Eliminate:

  1. Chocolate, cocoa. These foods contain large amounts of phenylehtylamine and are a food most commonly associated with exacerbations of migraines.
  2. Avocados, bananas, figs: These fruits contain large amounts of tyramine, particularly if over-ripe.
  3. Fermented sausage such as bologna, pepperoni, salami, aged beef, have a high tyramine content.
  4. Wines generally do not contain tyramine, but many reactions have been reported with Chianti, champagne, and other wines. If taken, it should be used in very small amounts.
  5. Beer and ale: Major domestic brands do not contain appreciable amounts. Some imported brands have high levels of tyramine. Non-alcoholic beer may contain tyramine and should be avoided.
  6. Soy sauce contains large amounts of tyramine. Reactions have occurred with teriyaki sauce.
  7. Dried products contain large amounts of tyramine. Caution is required in restaurants:  dried fruit
  8. Bean curd, fermented bean curds, fermented soybean, soybean paste all contain large amounts of tyramine.
  9. Miso soup which is fermented may cause reactions.
  10. Liver. Safe if fresh and from organic meat sources. But, it can possibly and rapidly accumulate tyramine.
  11. Soups, protein extracts:  Avoid liquid and powdered dietary supplements, as they may contain tyramine. Prepared soups generally contain protein extract and should be avoided.
  12. Yeast extracts. Dietary supplements may contain yeast extracts. Yeast in baked goods is safe.
  13. Fava beans: These contain dopamine, particularly when over-ripe and must be avoided.
  14. Ginseng: This does not contain tyramine, but has been associated with headaches.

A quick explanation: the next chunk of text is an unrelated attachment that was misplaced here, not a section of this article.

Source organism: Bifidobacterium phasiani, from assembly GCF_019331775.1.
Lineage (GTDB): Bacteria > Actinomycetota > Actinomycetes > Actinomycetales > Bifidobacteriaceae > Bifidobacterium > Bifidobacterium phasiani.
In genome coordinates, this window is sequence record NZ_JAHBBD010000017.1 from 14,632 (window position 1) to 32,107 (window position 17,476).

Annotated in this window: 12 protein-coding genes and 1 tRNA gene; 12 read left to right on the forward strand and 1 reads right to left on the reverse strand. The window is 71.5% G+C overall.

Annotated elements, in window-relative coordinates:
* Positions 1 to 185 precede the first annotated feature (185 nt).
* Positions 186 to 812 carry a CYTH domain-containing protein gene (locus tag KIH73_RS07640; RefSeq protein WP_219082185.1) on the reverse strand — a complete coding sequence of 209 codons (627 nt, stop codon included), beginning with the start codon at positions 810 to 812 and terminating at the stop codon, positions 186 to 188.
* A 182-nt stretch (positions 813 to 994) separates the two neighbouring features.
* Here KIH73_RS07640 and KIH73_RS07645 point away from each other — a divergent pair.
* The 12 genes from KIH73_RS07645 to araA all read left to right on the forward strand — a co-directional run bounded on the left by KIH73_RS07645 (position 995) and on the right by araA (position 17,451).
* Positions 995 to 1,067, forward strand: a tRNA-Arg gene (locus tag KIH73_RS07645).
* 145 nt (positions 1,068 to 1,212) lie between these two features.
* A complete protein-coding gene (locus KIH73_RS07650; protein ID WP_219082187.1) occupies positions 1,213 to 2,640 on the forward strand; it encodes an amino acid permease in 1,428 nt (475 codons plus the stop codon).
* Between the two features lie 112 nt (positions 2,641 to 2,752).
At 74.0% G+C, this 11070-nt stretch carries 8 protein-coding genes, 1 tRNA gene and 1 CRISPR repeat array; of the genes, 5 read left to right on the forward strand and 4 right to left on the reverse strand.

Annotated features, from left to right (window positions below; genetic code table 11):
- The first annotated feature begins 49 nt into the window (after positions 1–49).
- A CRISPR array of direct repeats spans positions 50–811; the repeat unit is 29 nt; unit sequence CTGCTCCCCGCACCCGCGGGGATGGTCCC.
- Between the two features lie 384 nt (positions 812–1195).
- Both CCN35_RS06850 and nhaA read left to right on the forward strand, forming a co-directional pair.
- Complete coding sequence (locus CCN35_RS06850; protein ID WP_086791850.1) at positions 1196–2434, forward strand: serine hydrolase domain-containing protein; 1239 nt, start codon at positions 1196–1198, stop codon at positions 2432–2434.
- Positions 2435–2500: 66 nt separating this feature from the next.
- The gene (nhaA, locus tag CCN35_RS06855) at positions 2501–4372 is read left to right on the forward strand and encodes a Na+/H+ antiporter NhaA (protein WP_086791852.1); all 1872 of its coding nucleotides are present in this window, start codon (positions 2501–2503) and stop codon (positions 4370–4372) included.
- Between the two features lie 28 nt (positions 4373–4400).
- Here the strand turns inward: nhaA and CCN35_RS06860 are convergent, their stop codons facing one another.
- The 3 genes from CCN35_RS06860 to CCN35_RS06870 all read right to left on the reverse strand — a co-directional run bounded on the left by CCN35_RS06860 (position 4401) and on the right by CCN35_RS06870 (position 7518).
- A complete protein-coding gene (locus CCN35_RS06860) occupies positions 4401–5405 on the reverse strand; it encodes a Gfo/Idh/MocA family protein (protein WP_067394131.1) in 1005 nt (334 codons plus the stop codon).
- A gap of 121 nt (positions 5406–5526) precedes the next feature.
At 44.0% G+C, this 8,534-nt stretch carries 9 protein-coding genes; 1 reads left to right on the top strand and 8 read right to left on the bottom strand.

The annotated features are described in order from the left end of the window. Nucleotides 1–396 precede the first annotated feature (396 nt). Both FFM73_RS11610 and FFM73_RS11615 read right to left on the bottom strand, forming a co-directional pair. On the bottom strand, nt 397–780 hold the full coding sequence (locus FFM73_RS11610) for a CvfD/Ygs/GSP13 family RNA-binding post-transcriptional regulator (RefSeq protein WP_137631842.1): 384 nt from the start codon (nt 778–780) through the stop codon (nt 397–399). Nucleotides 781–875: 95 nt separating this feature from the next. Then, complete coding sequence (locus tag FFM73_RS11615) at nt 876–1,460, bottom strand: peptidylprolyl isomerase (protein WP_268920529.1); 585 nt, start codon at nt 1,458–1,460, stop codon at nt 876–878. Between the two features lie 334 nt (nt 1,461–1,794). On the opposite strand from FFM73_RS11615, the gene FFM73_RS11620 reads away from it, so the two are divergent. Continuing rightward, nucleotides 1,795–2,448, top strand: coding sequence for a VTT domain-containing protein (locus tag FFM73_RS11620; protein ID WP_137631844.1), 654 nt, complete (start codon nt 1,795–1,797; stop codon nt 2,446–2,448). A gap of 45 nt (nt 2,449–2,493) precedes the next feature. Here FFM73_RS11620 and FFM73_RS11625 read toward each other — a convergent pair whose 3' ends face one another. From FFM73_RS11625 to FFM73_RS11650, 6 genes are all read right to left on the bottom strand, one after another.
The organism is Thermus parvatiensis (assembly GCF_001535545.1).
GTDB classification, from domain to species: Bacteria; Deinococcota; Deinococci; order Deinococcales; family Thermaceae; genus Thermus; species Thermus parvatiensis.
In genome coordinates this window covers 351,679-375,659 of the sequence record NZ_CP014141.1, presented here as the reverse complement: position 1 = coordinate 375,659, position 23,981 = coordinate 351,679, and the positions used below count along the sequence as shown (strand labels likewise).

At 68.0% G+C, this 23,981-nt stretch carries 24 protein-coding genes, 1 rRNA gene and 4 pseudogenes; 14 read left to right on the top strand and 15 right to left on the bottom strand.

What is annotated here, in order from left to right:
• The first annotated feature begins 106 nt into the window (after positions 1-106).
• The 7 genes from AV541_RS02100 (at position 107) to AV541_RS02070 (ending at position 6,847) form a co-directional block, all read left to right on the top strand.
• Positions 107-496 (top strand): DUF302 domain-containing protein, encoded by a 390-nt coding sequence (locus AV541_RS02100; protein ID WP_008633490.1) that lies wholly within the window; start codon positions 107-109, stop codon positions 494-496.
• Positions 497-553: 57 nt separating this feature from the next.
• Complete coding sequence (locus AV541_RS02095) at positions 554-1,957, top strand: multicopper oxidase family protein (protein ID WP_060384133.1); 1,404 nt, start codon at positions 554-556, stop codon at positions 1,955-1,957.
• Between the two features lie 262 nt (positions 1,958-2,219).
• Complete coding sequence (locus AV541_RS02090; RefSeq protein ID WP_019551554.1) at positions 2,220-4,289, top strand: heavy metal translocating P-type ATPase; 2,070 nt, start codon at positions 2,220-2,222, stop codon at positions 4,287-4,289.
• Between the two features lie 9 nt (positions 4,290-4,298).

15. Shrimp paste must be avoided as it contains large amounts of tyramine.
  16. All ripened and fermented cheeses contain tyramine. Unfermented cheese such as cottage cheese and cream cheese is safe, as is yogurt.
  17. All known “food allergens” and “food sensitivities.” If you are sensitive to certain foods, these can trigger a migraine. The usual suspects are gluten grains (wheat, oats, rye, barley, spelt, kamut); cow’s dairy (milk, yogurt, cheese, cottage cheese, etc.); soy (edamame, tofu, tempeh, miso); eggs.  Completely eliminate these foods from your diet for four weeks and see if migraines subside. Other suspects could be: corn, peanuts, and nuts.

 

References

  1. http://www.doctorfey.com/news/2011/01/migraines-and-gluten-intolerance/
  2. Gabrielli, M. et.al. American Journal of Gastroenterology, July, 2003, 98(7):1674.
  3. Science Daily, Gluten in the Diet May Be the Cause of Recurrent Headaches, American Academy of Neurology, Feb. 14, 2001, 56(385-388); retrieved June 14, 2011 from http://www.sciencedaily.com/releases/2001/02010213072604.htm
  4. Egger, J. et.al. Is Migraine Food Allergy? A double-blind controlled trial of oligoantigenic diet treatment, Lancet, 1983, Oct.15, 2:8355, 865-869.
  5. Gaby, A. The Role of Hidden Food Allergy/Intolerance in Chronic Disease,

Alternative Medicine Review, 1998, Vol.3, No.2:90-100; p.91-92.

  1. Gaby, A. The Role of Hidden Food Allergy/Intolerance in Chronic Disease,

Alternative Medicine Review, 1998, Vol. 3, No.2:90-100; p.92

  1. Gaby, A. op.cit. p.92.
  2. Monro, J. et.al. Migraine is a food allergic disease, Lancet, 1984; 2:719-721.